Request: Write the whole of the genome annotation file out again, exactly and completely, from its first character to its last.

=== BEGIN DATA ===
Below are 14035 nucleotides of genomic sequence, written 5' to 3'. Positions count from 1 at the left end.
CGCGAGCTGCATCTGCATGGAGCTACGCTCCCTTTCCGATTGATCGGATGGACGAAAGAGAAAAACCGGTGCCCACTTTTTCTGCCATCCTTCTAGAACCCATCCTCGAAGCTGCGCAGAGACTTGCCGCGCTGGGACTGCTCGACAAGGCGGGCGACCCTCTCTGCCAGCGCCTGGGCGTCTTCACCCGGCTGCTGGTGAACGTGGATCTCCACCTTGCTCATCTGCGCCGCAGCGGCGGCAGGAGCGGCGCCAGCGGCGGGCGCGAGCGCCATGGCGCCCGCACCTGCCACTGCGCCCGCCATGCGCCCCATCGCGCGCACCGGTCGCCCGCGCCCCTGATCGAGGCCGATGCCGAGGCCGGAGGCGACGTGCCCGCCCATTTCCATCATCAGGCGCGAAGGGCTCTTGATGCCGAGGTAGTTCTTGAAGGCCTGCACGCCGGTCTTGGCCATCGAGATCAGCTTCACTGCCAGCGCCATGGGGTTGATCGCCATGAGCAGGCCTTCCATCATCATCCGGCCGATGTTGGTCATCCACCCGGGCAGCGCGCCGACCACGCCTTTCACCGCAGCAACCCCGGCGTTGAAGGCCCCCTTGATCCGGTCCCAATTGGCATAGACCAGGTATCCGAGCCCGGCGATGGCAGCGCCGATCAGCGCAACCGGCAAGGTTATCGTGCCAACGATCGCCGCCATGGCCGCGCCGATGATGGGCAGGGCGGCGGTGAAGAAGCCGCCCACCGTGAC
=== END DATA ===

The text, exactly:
Below are 14035 nucleotides of genomic sequence, written 5' to 3'. Positions count from 1 at the left end.
CGCGAGCTGCATCTGCATGGAGCTACGCTCCCTTTCCGATTGATCGGATGGACGAAAGAGAAAAACCGGTGCCCACTTTTTCTGCCATCCTTCTAGAACCCATCCTCGAAGCTGCGCAGAGACTTGCCGCGCTGGGACTGCTCGACAAGGCGGGCGACCCTCTCTGCCAGCGCCTGGGCGTCTTCACCCGGCTGCTGGTGAACGTGGATCTCCACCTTGCTCATCTGCGCCGCAGCGGCGGCAGGAGCGGCGCCAGCGGCGGGCGCGAGCGCCATGGCGCCCGCACCTGCCACTGCGCCCGCCATGCGCCCCATCGCGCGCACCGGTCGCCCGCGCCCCTGATCGAGGCCGATGCCGAGGCCGGAGGCGACGTGCCCGCCCATTTCCATCATCAGGCGCGAAGGGCTCTTGATGCCGAGGTAGTTCTTGAAGGCCTGCACGCCGGTCTTGGCCATCGAGATCAGCTTCACTGCCAGCGCCATGGGGTTGATCGCCATGAGCAGGCCTTCCATCATCATCCGGCCGATGTTGGTCATCCACCCGGGCAGCGCGCCGACCACGCCTTTCACCGCAGCAACCCCGGCGTTGAAGGCCCCCTTGATCCGGTCCCAATTGGCATAGACCAGGTATCCGAGCCCGGCGATGGCAGCGCCGATCAGCGCAACCGGCAAGGTTATCGTGCCAACGATCGCCGCCATGGCCGCGCCGATGATGGGCAGGGCGGCGGTGAAGAAGCCGCCCACCGTGAC